Big Tex Cantina Restaurant Review – Decatur, GA [First Impressions]

big tex cantina texas style poutine

Big Tex Cantina, a Tex-Mex joint from Fox Brothers Barbecue et al, is officially opun fo’ bid’ness.  Located just off the beaten path in downtown Decatur, you’ll find Big Tex’s in the vacant space that once housed Nathalie’s Fish House.

Opened nearly a year to the day after the dearly departed said adios, Big Tex is a straight up So-Tex watering hole that nudges the harshed upon stepchild of Mexican cuisine.  Regardless of the ultimate success or failure of such an endeavor, you can’t say Big Tex, for better or worse, is not trying to do something a little different with the portmantologism of Texan Mexican grub.

A typical plate of Tex-Mex is like a fortress of food.  In such a case, a plate covered by a castle of tortillas, cheese, meat (and sometimes gravy), and buttressed with some rice and frijoles refritos, will taunt you.  “Eat me … break down my caloric induced walls and best me … I dare you.”  That’s not what you get at Big Tex.

big tex cantina signage

Mounds of nachos have gone the way of Texas poutine.  Those typical sides of frijoles and rice have been replaced with mashed taters and roasted cream corn.  And though you’ll find tacos on the menu, few ingredients are indigenous to the cuisine.  On some level, this seasonal menu is an attempt at updating Tex-Mex, something in short supply ‘round these parts.

I’m in no way claiming that Big Tex is leading the continental charge in this endeavor, but I am saying that it may be one of the more accessible examples of Tex-Mex evolution here in Atlanta.  At the same time, there are dishes entirely outside of the Tex-Mex ballpark, so it’s not an entirely unified concept.

Take for example the handful of entrées.  Coming in between $11-$14 (incl. two sides), you not only have enchiladas (one is brisket), but you also find chicken fried steak/chicken.  It’s easy to spot the Tex-Mex in the former, but latter hints in the optional queso topping.  The tacos ($2.95per) run from the traditional (ground meat) to the risqué (chopped brisket or fried avocado) and the off the map burgers come in at around $9-$10.  Then there are the apps, the salads, and a few desserts to tickle your sweet tooth.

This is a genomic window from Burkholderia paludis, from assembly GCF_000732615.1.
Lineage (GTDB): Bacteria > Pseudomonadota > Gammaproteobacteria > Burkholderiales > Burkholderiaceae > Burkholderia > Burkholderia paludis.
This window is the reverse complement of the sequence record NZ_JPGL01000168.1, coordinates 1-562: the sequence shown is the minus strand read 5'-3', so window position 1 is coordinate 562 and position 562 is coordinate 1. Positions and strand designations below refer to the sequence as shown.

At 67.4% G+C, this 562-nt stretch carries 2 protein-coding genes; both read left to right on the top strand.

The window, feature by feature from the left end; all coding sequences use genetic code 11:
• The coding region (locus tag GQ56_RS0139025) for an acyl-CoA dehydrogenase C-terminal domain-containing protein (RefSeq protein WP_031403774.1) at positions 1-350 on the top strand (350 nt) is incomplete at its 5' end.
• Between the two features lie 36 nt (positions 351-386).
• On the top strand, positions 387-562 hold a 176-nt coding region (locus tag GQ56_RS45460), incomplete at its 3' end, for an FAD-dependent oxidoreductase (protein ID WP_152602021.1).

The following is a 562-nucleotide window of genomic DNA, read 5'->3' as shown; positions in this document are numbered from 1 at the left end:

big tex cantina taco plate

For all its appreciated playfulness, the menu might also be Big Tex’s bane.  I was pleased that they didn’t try and get bat shit crazy with the selection; but, things like salads and burgers undermine the cantina ethos.  It’s also slightly annoying that there appears to be haphazard pricing which is not inline with the food costs.

Before I forget, for those of you who dig long lists of things you probably can’t differentiate without a chart on hand (also known as the chili’s patron), they do have roughly 60 beers and a cornucopia alcoholic libations.

As for the food on delivery, I think we saved the best for first.  In a post a few weeks back, I called poutine the Québécois answer to the nacho.  A dish almost entirely absent in Atlanta, Big Tex offers up the Texas rebuttal to Québéc ($5/half).  Their poutine is Tex-Mexified with a red chili gravy and lots of melted cheese.  It’s the quintessential example of moving the Tex-Mex needle; and, even against my experience with it in Dallas, I can’t complain.  The cheese totally carried the dish and the red chili gravy, while not demonstrative, fit in texturally.

big tex cantina fried avocado taco

Entrées included a trio of tacos ($11) for me and a sandwich across from me.  The three tacos went down without a fuss, but but’s about all.  The anticipated fried avocado was firm and the chipotle cream was readily discernable, but bites were reluctantly uneventful.  The chipotle cream made an appearance in name and texture only, and the pico was hidden on all fronts.  The other deuce de tacos suffered from similar characteristics and the side of red chili didn’t hold up as well without the cheese to mask it.

As for the sandwich, my brief encounter left me neither impressed nor depressed.  Joined by the visually striking but totally burnt roasted cream corn, the chicken fried chicken included housemade mayo [which is like saying the housemade scrambled egg], the lettuce and t, and the pickle put this squarely in the “tastes just like a fried chicken sandwich” station.  In the absence of gravy, it isn’t really chicken fried chicken anyway. On the plus side, it was big, the chicken was fried perfectly and the Texas toast held together fine.  I think some additional depth to the brine (peppercorns for example) could really take what was a high quality piece of protein and turn this into a better than average sandwich.